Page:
Anna Meares is a singular athlete. Anyone who can recover from a life-threatening neck break to ride in an Olympic final seven months later is made of something impressively tough. The Australian is a talented athlete too; she has an Olympic gold medal to her name and 10 world titles.
But Anna Meares has a problem: Victoria Pendleton. There is something about the Briton that gets to Meares and that something has grown into a major issue that is threatening to leave the 28-year-old's Olympic plans looking as bleak as the Queensland mining town where she first learned to ride a bike. Meares was simply destroyed when the British veteran won gold in last Friday's keirin.
Meares' ruinous start to the London Games is a neat summation of her country's terrible first week. The Australians won their first individual gold yesterday afternoon, via the sailor Tom Slingsby, but that does little to make up for the toils of two of their Olympic team's big three.
Sally Pearson, the world champion hurdler, has begun her campaign well – her final is tonight – but the failure of James Magnussen in the pool and Meares in her first outings in the velodrome are symptomatic of the country's failure to shine. So far.
Meares' next chance comes this evening in the sprint, an event in which she was the world champion until earlier this year. It is not necessary to name the opponent who took the title off her, but it is worth pointing out that it happened in her back yard, at the World Championships in Melbourne in April.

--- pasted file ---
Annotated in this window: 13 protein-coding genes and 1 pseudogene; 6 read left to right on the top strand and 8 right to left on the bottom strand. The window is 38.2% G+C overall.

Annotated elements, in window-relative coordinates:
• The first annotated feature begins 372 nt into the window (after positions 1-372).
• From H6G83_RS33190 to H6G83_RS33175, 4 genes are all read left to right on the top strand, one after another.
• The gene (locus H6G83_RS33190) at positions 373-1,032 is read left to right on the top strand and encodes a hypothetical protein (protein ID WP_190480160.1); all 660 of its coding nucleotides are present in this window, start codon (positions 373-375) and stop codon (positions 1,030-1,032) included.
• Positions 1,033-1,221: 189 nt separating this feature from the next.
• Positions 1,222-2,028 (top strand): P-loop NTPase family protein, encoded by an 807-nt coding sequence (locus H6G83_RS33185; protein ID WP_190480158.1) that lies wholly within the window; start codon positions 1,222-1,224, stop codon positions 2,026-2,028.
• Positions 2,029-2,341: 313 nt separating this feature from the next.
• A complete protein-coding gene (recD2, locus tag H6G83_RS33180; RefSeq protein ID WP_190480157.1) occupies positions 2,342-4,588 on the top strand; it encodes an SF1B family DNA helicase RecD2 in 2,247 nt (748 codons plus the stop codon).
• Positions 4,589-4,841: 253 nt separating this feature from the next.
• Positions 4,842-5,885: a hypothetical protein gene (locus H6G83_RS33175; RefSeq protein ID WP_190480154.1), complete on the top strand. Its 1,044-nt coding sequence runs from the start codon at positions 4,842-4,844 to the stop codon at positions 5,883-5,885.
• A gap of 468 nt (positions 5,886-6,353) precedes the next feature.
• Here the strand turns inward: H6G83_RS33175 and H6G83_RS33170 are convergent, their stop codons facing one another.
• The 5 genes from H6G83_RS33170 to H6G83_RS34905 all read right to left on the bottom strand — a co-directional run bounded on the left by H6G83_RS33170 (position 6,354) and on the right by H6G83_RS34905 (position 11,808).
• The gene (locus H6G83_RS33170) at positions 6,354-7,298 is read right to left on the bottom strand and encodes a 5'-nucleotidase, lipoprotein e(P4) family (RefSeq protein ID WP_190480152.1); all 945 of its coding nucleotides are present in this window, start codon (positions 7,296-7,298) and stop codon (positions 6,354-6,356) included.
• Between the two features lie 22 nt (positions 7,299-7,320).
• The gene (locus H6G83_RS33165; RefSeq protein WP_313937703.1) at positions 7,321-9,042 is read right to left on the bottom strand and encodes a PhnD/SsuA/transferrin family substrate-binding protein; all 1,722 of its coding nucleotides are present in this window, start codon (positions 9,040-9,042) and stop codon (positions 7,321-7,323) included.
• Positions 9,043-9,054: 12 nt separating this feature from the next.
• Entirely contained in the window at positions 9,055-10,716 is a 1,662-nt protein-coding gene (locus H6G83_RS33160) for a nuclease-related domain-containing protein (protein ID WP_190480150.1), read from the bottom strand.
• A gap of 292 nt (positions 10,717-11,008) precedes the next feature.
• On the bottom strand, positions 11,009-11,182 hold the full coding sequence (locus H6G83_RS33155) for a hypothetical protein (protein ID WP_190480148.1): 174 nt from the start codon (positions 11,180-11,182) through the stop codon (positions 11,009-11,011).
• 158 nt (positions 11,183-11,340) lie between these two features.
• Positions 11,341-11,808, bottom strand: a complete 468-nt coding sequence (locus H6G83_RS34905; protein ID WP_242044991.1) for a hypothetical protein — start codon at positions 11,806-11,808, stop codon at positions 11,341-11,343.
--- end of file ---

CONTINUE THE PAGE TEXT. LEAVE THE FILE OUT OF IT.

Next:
Prior to that meeting it had appeared as if Meares had exorcised her Pendleton demons but that defeat, a typically rambunctious clash, let them all back in again. Quite what Pendleton's annihilation of her rival last Friday will have done to Meares remains to be seen.
Last night they both breezed through to today's semi-finals, beating their quarter-final opponents in straight heats; perhaps inevitably, they were drawn to meet in the final.
Both arrived in London claiming to be at the peak of their powers. Pendleton has had a well-documented dramatic four years since Beijing whereas Meares has had a much more productive cycle, winning world titles in 2009, 2010 and 2011. "I'm in the form of my career," the 28-year-old declared on the eve of the Games. Meanwhile, in Newport, where the British team were putting the finishing touches to their preparations, Pendleton said she had never been riding better.
It is Pendleton's words that are supported by the evidence of their first two meetings. Britain may have been disqualified in the team sprint but there was no doubting Pendleton's speed (Meares and Australia won bronze), and as for the keirin – it's best for Meares to draw a veil over that. Pendleton was already embarking on her victory lap by the time Meares crossed the finish line.
Tonight will be their final meeting. Their first head-to-head clash came six years ago at a World Cup event in Bordeaux – after the Athens Olympics when Meares won gold and Pendleton nothing – and that set the feisty tone that has since surrounded the rivalry.
This is how Pendleton puts it: "Anna and I are very different riders. She's someone who likes to push the rules and I definitely don't. But there's nothing wrong with that. If you get two people in the same room like that, there's bound to be a bit of conflict."